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Discussion Starter · #1 ·
I'm gonna post this again, managed to delete it last time.

The more I read about the program, the less I like it. But here's an interesting display of behaviors from silver foxes...

First some background:
http://en.wikipedia.org/wiki/Tame_Silver_Fox

Then the primary research site:
http://cbsu.tc.cornell.edu/ccgr/behaviour/Index.htm

Then finally, the videos. The stark contrast of behavior here is pretty amazing to me. The "tame" foxes, I have to admit, seem like a lot of fun. The "aggressive" ones are obviously scared out of their wits.
http://cbsu.tc.cornell.edu/ccgr/behaviour/Fox_Behavior.htm

They're trying to isolate particular genes in the fox genome to learn more about aggression. It just got some criticism as one of the "scariest science experiments around."
http://www.popsci.com/popsci/science/b142d534cba30110vgnvcm1000004eecbccdrcrd/6.html

Again, I kind of understand it, but I don't really like it. Particularly the part about selling hides from the foxes (including the cuddly ones that love humans) to fund the thing. Next stop, BYBs.

Don't know if this study is old news in the dog world.
 

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Discussion Starter · #2 ·
From NYT, 1999:

''Recently we have sold some of our foxes to Scandinavian fur breeders who have been pressured by animal-rights groups to develop animals that do not suffer stress in captivity,'' she wrote. ''We also plan to market pups as house pets, a commercial venture that should lead to some interesting, if informal, experiments in its own right.''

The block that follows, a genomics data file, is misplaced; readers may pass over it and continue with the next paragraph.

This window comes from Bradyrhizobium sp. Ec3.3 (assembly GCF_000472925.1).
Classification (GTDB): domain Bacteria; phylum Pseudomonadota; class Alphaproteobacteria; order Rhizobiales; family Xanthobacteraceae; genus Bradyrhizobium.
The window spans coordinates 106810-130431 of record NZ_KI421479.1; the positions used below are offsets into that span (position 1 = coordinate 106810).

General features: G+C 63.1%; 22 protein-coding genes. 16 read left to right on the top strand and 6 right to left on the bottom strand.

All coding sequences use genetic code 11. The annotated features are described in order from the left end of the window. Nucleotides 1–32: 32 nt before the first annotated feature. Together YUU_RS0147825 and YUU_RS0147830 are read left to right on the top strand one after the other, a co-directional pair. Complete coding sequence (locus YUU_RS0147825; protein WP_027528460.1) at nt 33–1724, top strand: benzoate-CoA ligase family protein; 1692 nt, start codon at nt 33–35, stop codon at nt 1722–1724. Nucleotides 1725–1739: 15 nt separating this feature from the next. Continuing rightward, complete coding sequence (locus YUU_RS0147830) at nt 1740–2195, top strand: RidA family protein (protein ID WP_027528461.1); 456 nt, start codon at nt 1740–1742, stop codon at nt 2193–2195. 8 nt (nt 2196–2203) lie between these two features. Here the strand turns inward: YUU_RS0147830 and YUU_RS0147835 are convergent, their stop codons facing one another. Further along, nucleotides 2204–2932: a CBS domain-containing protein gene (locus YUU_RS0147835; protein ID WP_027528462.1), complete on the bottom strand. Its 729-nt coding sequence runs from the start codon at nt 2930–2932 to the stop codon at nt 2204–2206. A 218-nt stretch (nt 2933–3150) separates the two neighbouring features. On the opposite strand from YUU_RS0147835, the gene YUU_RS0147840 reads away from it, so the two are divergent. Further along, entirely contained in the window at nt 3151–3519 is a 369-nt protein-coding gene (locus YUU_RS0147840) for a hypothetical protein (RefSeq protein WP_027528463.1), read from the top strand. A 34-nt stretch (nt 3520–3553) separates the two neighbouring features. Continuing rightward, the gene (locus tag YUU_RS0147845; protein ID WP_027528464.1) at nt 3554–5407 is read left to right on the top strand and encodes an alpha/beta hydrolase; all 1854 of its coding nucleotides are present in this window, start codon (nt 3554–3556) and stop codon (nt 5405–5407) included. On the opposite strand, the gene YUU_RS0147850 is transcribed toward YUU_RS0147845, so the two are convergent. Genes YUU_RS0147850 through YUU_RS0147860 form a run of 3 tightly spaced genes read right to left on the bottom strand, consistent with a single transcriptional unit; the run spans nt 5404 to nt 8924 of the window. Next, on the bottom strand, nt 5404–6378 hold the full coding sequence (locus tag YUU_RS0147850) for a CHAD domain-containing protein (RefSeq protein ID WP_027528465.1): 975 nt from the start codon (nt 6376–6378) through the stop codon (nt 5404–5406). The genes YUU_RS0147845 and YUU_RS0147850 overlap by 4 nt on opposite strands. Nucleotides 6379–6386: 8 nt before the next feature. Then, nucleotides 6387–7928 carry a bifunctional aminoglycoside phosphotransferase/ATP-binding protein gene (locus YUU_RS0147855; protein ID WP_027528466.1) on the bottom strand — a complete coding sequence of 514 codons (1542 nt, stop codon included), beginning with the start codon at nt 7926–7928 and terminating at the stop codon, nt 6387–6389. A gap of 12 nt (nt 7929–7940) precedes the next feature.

Link
 

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First time I saw this was 5-6 yrs ago in the book "Dogs" by Raymond and Lorna Coppinger.
Still one of my favorite books devoted to yet another theory on the history/evolution of dogs. A bit different than the wolf at the campfire theory.
Amazing how we can breed for one particular behaviour and how many turns it can take.
 

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Discussion Starter · #5 ·
Hah, yeah, sorry about that...I found a random link to it and started digging and putting together a post which I then erased and rebuilt and then posted...before I realized the damn thing was from 99/00. :lol: Thought I had already seen all the post/repost dog stories in my long year on dog forums. :lol:

I will never, ever post the Rainbow Bridge here thinking it's new. That much I promise.